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May 15, 2020

Petrobras loses $13.4bn in value in Q1

Brazilian state-owned operator Petrobras has released its Q1 financial results, showing its worth fell by $13.4bn as part of a cash impairment charge.

By Matt Farmer

Brazilian state-owned operator Petrobras has released its Q1 financial results, showing its worth fell by $13.4bn as part of a cash impairment charge.

Company earnings did not, however, take a huge hit compared with the previous quarter. In Q1 2020, the company earned $17.1bn, compared to $19.9bn in the three months before.

The impairment charges are part of a reassessment of the worth of Petrobras’ assets. It is now assuming a “long-term” Brent Crude price of $50 per barrel, compared with the $65 per barrel its previous calculations were based upon.

This means the company expects lower cash flows, and therefore less worth from its reserves.

Another contributing factor was the decision to mothball platforms. In a statement, CEO Roberto Castello Branco said the company “mothballed 62 platforms operating in shallow waters that, in a scenario of low Brent prices, started to bleed cash”.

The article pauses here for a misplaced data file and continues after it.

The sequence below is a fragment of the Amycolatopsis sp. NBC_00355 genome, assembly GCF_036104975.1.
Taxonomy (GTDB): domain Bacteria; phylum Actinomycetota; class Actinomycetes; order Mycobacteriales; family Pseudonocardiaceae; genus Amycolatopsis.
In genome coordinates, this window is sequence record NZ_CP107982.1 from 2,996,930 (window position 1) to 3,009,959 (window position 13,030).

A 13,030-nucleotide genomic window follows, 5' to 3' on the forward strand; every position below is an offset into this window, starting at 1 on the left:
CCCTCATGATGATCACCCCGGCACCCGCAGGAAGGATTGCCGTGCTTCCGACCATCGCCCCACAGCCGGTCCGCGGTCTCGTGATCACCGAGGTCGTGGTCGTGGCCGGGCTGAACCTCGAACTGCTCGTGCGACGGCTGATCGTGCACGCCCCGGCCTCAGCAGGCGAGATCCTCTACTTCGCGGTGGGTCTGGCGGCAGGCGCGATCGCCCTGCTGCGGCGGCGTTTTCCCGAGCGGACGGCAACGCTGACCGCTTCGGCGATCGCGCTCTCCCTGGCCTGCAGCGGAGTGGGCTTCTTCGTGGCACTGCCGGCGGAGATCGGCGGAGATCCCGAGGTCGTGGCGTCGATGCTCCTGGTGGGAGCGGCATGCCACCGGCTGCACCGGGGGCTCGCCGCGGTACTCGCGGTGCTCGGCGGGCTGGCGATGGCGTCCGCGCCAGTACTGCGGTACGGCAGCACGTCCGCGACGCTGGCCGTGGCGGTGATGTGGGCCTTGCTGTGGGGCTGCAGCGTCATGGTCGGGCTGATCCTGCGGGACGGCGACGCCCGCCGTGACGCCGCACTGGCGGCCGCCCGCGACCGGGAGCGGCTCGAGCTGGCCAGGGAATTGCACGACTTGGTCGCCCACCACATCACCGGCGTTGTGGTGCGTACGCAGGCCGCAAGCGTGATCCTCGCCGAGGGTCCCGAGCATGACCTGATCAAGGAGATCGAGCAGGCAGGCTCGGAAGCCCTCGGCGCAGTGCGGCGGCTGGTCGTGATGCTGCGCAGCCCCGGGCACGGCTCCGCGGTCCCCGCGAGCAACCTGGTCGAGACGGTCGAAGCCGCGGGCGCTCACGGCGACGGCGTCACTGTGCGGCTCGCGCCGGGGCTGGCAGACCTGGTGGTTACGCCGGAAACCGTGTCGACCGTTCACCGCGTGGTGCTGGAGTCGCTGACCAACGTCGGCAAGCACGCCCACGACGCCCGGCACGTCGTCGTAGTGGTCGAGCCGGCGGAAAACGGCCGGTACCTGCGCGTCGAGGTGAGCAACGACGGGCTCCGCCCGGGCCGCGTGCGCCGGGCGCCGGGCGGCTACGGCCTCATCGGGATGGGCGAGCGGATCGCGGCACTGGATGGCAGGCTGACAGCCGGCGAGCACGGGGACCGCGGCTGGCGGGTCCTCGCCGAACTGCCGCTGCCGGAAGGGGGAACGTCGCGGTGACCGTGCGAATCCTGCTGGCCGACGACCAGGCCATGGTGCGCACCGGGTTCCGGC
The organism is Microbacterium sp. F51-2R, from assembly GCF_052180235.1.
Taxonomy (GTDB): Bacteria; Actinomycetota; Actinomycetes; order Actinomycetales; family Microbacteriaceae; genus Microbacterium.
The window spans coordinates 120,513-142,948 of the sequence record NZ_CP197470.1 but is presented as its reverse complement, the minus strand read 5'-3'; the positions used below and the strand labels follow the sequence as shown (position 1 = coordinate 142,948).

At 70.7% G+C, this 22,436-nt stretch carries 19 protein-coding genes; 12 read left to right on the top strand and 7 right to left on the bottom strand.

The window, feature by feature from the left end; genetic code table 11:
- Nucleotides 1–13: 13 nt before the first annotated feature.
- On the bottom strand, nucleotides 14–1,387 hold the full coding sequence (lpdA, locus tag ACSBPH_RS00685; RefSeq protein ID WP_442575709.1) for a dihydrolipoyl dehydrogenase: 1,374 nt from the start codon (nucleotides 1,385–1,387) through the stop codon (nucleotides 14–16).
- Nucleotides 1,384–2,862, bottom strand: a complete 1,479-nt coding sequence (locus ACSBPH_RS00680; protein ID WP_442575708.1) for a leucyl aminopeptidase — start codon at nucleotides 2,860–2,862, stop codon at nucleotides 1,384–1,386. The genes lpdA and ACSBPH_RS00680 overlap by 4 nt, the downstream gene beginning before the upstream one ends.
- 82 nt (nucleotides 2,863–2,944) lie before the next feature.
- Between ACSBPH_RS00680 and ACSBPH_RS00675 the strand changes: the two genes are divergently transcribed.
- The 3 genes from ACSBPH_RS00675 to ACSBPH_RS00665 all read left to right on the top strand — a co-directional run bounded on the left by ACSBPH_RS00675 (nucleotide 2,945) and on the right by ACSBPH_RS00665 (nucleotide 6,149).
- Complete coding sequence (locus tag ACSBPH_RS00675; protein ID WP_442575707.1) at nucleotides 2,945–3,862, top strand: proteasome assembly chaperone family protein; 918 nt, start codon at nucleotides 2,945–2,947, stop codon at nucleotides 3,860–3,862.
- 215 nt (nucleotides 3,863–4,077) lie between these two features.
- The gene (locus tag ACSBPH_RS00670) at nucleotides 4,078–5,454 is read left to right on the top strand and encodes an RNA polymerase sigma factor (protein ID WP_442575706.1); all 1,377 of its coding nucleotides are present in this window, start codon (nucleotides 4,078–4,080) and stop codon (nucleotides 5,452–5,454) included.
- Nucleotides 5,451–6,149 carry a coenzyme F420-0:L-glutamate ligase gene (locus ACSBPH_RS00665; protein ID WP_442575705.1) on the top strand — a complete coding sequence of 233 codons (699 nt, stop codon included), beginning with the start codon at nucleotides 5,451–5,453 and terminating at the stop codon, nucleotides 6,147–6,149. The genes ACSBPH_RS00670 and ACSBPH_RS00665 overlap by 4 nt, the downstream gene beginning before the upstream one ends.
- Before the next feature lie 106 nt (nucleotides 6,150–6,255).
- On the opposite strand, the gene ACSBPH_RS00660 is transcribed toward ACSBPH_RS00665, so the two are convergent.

Beyond value losses, Petrobras has avoided the worst

He said this when talking of how the company was moving to achieve financial security. Aside from this, Petrobras has also reduced its annual capital spending (capex) by $3.5bn. It is also renegotiating contracts to postpone and lessen payments.

The company’s report states that apart from impairment charges, “all other operating expenses improved”. This has come at the cost of more than one third of its exploration budget,.

In April, Petrobras achieved its highest-ever export levels of one million barrels per day, which has helped support its results.

CEO’s opinion on the results

On the charges, Branco said: “We are not surprised by its devaluation in a more challenging environment.

“The net loss in no way affects Petrobras’ health and sustainability. This is a quite different situation from the one experienced in 2014-2015, when the company was facing two crises, one financial and another moral, and the impairments at that time reflected the company’s vulnerability.”

However, Branco warned of upcoming shut-ins: “We are reinforcing capital allocation discipline by carrying out a complete revision of our oil and gas exploration and production projects portfolio to decide which ones will be effectively implemented or reviewed in a price scenario of slow recovery to a level of $ 50/bbl. Competition for capital between projects has become more fierce and only those that pass this stress test will survive.”

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